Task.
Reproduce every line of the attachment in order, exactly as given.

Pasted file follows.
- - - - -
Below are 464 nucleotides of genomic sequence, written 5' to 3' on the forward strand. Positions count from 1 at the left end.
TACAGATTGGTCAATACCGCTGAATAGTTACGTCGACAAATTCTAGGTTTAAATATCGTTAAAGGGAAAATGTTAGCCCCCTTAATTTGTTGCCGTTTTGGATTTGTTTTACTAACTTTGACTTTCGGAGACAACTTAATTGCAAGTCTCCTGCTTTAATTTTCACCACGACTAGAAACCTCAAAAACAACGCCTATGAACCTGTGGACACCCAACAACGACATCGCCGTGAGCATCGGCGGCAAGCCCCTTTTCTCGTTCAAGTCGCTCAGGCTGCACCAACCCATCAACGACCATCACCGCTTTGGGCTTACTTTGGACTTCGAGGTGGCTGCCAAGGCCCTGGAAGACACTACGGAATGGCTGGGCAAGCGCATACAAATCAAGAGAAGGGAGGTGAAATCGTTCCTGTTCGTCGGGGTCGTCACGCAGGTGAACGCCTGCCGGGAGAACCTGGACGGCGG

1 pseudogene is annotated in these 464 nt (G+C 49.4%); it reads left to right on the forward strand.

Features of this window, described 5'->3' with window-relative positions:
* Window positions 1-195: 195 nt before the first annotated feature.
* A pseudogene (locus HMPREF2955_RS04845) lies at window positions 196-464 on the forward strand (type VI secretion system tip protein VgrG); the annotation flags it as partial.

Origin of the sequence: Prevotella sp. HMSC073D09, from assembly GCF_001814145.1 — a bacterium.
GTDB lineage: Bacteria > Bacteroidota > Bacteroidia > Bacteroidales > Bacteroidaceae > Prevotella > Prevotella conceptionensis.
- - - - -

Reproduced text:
Below are 464 nucleotides of genomic sequence, written 5' to 3' on the forward strand. Positions count from 1 at the left end.
TACAGATTGGTCAATACCGCTGAATAGTTACGTCGACAAATTCTAGGTTTAAATATCGTTAAAGGGAAAATGTTAGCCCCCTTAATTTGTTGCCGTTTTGGATTTGTTTTACTAACTTTGACTTTCGGAGACAACTTAATTGCAAGTCTCCTGCTTTAATTTTCACCACGACTAGAAACCTCAAAAACAACGCCTATGAACCTGTGGACACCCAACAACGACATCGCCGTGAGCATCGGCGGCAAGCCCCTTTTCTCGTTCAAGTCGCTCAGGCTGCACCAACCCATCAACGACCATCACCGCTTTGGGCTTACTTTGGACTTCGAGGTGGCTGCCAAGGCCCTGGAAGACACTACGGAATGGCTGGGCAAGCGCATACAAATCAAGAGAAGGGAGGTGAAATCGTTCCTGTTCGTCGGGGTCGTCACGCAGGTGAACGCCTGCCGGGAGAACCTGGACGGCGG

1 pseudogene is annotated in these 464 nt (G+C 49.4%); it reads left to right on the forward strand.

Features of this window, described 5'->3' with window-relative positions:
* Window positions 1-195: 195 nt before the first annotated feature.
* A pseudogene (locus HMPREF2955_RS04845) lies at window positions 196-464 on the forward strand (type VI secretion system tip protein VgrG); the annotation flags it as partial.

Origin of the sequence: Prevotella sp. HMSC073D09, from assembly GCF_001814145.1 — a bacterium.
GTDB lineage: Bacteria > Bacteroidota > Bacteroidia > Bacteroidales > Bacteroidaceae > Prevotella > Prevotella conceptionensis.